Find a mortgage calculator and see who much more those years costs. In simple terms, once you go over 25 years, the extra interest becomes painful.

The only case Id see a 25+ mortgage being viable if you expect household income to go up a fair bit - or a lump sum in the near future. Then you start overpaying the mortgage by, say, 5% a year.

Having a shorter term mortgage means the pain of paying the mortgage falls away quicker.

 

 

Of course paying it for longer will cost more even allowing for inflation, future interest rates will see to that......but for many it is this month's money that is the focus....... tomorrow never comes.;)

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Also the value of your debt will trend to zero as sterling continues its trend to zero value. Especially when your talking about time periods like 40 years. 

buy there is a whole lot of ‘ifs’ and ‘buts’ in what can happen even in the near future. 

I only took on mortgage debt once I was hedged in other asset classes.

so if a whole combination of factors hit me, and I lost the house, I would still have substantial money elsewhere, especially in asset classes which would react opposite to house prices and/or interest rates.

if the whole system went into reset, I could still have the ability to buy my next house anyway. 

things are bumping along at maximum price at the moment, lending is still lax, people are not really earning more, boomers are starting to shed their mortal coil, stuff is not really selling at last years asking prices plus 5-10% anymore. Houses prices may be stagnant for years. Interest rates don’t appear to be going down, the tightening cycle did start, but who knows if that’s on pause. 

are stock markets going to finally roll over after 11 years of growth? certainly time for a recession/bear market. Who knows?

But the quality/size of new-builds is soo poor that anything new is just creating more and more demand for houses which are actually fit for purpose. House prices are not just everything goes up or everything goes down, that’s not the dynamic when the only new stock is shockingly bad. there is no more supply of good houses and has not been for 25 years. just because a period property doubled in price in a short period of times does not mean a new build would do the same. 

your asking if you should take a gamble as you can’t really afford the debt. Historically that gamble has paid off more than it has lost. but it is still a gamble. does the house has value? Is it a good quality large older build? Or some crap shitebox in a new build soon to be sink estate? 

Is your pay trajectory looking good moving forward?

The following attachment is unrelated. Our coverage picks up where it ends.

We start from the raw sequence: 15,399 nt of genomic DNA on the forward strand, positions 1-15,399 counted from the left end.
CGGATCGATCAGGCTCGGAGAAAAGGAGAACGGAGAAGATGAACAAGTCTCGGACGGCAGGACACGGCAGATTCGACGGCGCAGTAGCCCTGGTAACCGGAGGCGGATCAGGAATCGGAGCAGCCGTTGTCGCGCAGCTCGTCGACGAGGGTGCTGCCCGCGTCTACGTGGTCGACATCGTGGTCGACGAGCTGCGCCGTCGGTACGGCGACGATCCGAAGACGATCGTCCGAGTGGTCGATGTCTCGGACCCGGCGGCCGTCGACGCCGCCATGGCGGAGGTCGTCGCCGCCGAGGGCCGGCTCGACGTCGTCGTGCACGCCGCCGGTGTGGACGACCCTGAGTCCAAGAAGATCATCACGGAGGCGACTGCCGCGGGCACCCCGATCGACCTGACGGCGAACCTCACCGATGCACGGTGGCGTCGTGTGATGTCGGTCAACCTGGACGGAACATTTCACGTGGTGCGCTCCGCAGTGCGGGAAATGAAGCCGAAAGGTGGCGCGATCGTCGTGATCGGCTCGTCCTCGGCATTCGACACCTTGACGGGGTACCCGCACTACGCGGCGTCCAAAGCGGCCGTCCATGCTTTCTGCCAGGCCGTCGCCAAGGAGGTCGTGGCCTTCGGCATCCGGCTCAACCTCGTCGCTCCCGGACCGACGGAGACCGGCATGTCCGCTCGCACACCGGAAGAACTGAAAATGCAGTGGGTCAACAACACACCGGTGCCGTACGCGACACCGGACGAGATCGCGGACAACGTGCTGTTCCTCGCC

Are you loosing any opportunity cost moving forward? 

would the place suit your needs if you end up trapped there? negative equity for 20 years?  

is your whole life’s labour worth the house your looking at? 

i could never understand people who could bear to sign themselves up for ex poverty hovels just 30 years ago, and pay their whole lifetimes labour for something even the lowest rungs of society could afford in living memory. 

Do you feel pride in having a house and paying for it. would you stand back and say ‘this is worth x amount’ this is worth the hours at work 

could you keep paying the mortgage if you leave work ill or get depression or stress? could you have an emergency fund for roof leaks etc? 

its wonderful having a home and the illusion of security I have to admit. but also common sense would say that if you need mortgage terms of 40 years to afford it, then you can’t really afford it, if you can still buy with a 40 year term, then the days of lax lending are back, and lax lending only leads to instability, as people start buying on the expectations they will be bailed out by rising prices, (just like you) and that’s usually just at the point when the greatest fool is in, and things start to drop. 

if I were going to take that gamble then I would have £10k gold or cash etc, on the proviso that it all works out with the house, happy days, or you lose the house, sod the corrupt banks, let them write it off, bide your time a bit. Then buy at the bottom. 

the rich get rich by buying distressed assets.

Ask yourself this, are you a mug? or are you the kind of person who does make the correct decisions in life? are you successful? do you trust your logic? are you likely to be making a good decision here? historically do you make good choices?

Edited by jiltedjen

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How many years full time work does the average person work for?...... 40?

How many years of work, paying a regular income that only goes up is required?......40?

How many people's monthly working wages does it now take to buy a house?

How long does it now take to buy a house?

What about the deposit?......how many years to save for that?;)

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Don't go beyond 25 years. That sort of action is part of the reason prices are so stupid now.

Before that:

  • Cancel the gym membership
  • Stop visiting coffee houses
  • Drop the mobile contract
  • Stop buying labelled clothes (apart from shoes)
  • Downgrade the motor